Waste Water Treatment Works Public Register

The waste water treatment works register was initiated in 1997 for works serving populations greater than 1000. As of 1 January 2006 all works are placed on the public register. Below is a list of general information which you can find in the Waste Water Treatment Works Register:

  • works name
  • Population Equivalent (PE) served by the works*
  • grid reference of the works
  • grid reference of the discharge point
  • Dry Weather Flow (DWF) from the works in cubic meters per day**
  • the receiving water for the discharge

* PE is a term specified by the European Commission (EC) Urban Waste Water Treatment Directive. 1 PE is equivalent to 60 grams of BOD (Biochemical Oxygen Demand) per head per day. In this way the loadings from both domestic and industrial inputs may be equated together. Much of the PE information, however, has been assessed by a variety of other means such as house counts. PE information is supplied by Northern Ireland Water (NIW).

**  For existing works, this is the average daily flow to the sewage works during seven consecutive days without rain (excluding holidays) following seven days in which the rainfall has not exceeded 0.25mm on any day. At present, there is little actual flow data available. Most of the DWF information on the register, therefore, is estimated based on a flow of 250 litres per PE per day.

Water Order consents and compliance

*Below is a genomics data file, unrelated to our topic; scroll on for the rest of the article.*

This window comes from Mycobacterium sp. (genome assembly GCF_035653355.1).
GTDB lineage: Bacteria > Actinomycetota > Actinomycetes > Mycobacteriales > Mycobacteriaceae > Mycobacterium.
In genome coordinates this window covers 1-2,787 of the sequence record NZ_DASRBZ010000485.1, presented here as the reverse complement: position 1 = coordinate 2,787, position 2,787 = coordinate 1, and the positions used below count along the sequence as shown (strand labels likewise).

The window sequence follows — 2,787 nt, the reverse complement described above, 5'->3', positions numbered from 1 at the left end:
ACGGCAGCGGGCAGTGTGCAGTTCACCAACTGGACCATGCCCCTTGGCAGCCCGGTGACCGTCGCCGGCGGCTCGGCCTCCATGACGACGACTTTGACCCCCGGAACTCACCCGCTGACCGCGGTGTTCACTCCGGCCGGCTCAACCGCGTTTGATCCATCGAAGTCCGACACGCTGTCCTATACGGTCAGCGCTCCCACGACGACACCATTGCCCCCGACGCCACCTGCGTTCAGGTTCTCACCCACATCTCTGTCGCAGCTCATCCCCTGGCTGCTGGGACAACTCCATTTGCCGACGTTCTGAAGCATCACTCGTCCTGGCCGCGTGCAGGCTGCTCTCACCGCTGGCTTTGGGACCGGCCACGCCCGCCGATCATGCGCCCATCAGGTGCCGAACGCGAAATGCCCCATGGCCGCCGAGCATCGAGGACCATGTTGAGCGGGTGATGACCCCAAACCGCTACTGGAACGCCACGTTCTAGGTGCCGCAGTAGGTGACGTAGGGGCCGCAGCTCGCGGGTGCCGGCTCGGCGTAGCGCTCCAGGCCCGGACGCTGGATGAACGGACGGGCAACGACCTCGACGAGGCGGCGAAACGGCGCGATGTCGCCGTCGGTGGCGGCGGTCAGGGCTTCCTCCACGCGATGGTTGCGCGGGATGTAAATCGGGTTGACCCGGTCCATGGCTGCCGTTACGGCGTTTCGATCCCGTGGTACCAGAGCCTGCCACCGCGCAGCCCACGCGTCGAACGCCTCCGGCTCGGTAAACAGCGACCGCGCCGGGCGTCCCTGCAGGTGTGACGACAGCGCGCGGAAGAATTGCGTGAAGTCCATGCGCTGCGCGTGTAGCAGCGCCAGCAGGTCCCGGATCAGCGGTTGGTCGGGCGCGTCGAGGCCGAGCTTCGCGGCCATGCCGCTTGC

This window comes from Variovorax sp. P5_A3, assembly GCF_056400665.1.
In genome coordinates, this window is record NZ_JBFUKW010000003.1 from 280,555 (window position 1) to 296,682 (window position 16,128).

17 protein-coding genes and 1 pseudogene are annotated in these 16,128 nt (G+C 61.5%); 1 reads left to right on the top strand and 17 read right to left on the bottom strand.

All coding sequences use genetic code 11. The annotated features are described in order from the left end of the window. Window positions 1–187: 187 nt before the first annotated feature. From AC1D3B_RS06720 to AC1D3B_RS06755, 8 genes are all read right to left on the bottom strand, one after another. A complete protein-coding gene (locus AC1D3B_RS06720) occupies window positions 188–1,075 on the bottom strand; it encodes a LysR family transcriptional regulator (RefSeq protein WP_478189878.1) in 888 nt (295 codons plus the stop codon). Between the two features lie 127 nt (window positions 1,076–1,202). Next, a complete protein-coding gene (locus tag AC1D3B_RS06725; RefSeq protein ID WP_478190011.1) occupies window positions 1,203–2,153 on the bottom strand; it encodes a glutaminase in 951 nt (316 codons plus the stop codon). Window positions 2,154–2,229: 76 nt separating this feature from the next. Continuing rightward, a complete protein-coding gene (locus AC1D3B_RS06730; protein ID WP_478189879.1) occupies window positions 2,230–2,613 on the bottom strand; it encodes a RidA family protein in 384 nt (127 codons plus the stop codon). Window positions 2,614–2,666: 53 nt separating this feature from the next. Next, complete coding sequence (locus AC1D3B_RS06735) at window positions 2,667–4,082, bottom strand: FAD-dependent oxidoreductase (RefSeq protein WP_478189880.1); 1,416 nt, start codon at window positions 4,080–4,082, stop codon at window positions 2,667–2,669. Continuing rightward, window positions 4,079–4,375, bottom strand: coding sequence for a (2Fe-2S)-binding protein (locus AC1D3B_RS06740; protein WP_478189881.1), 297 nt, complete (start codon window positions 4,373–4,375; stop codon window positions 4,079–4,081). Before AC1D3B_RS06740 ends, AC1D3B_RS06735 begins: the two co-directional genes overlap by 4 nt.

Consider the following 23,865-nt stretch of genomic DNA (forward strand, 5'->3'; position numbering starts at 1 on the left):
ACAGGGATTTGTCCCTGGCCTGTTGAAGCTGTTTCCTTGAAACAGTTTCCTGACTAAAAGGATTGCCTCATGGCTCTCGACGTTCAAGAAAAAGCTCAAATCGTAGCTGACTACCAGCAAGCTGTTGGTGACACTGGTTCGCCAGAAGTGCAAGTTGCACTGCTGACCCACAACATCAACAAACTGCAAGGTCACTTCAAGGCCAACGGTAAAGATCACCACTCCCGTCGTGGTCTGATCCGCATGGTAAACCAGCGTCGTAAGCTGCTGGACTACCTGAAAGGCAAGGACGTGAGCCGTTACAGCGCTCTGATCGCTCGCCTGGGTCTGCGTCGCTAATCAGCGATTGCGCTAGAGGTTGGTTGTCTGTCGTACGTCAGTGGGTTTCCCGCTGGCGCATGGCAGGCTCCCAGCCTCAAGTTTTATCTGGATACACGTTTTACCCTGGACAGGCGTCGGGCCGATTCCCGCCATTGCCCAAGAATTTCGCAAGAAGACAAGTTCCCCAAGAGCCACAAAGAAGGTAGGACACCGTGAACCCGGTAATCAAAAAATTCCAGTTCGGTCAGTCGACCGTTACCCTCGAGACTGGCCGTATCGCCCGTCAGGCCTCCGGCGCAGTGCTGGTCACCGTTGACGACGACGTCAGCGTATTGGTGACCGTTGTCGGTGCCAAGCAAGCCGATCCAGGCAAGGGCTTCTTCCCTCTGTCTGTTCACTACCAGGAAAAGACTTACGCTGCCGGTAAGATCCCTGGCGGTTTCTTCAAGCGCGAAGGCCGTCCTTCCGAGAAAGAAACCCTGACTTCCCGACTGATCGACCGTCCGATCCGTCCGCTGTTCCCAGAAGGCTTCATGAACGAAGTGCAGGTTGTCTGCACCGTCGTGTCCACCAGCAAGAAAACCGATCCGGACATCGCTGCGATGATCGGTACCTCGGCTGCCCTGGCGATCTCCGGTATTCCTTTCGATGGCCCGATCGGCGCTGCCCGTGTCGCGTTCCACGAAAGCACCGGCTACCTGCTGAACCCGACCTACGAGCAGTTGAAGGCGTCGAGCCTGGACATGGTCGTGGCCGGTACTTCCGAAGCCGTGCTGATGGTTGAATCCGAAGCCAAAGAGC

The discharge standard for a works is known as its registered standard. Registered standards (or simply 'standards') normally consist of a numerical standard for BOD and suspended solids (SS) and there may also be an ammonia standard.  The term 'sanitary' is used to describe the BOD, SS and ammonia parameters. In some cases there are no numerical standards for a works and the standard is referred to as 'descriptive'. Currently for the register, these apply to some coastal outfalls and works less than 250 PE.

Numerical standards for sanitary parameters are set so that the works must be compliant for 95% of the time. The reason for setting standards in this way, as opposed to setting limits that should not be exceeded at all, is due to the inherent nature and variability of the sanitary parameters in sewage waste.

Upper tier standards may also be applied in addition to the 95 percentiles. These are limits which should not be exceeded and any breach fails the works for the year. They are usually set at 99.9 percent or as required by the Urban Waste Water Treatment Directive (UWWTD). 

Sampling and analysis are carried out by the Water Utility Sector, who employ agreed laboratory quality schemes. Their laboratories and analytical systems are audited by the Water Utility Regulation Group (WURG). Sewage works compliance is formally assessed at the end of each year and on an ongoing basis during the year. The Water Utility Sector is asked to account for any problems and detail what action is to be taken. Copies of the correspondence are placed on the Public Register.

Compliance is assessed against what is known as the 'look-up table' which allows a specific number of standard breaches based on the number of samples taken. This table was first introduced by the UWWTD.

The 'look-up' table

Samples taken in any year Maximum permitted number of
samples which may exceed the
95 percentile standard
4-7 1
8-16 2
17-28 3
29-40 4
41-53 5
54-67 6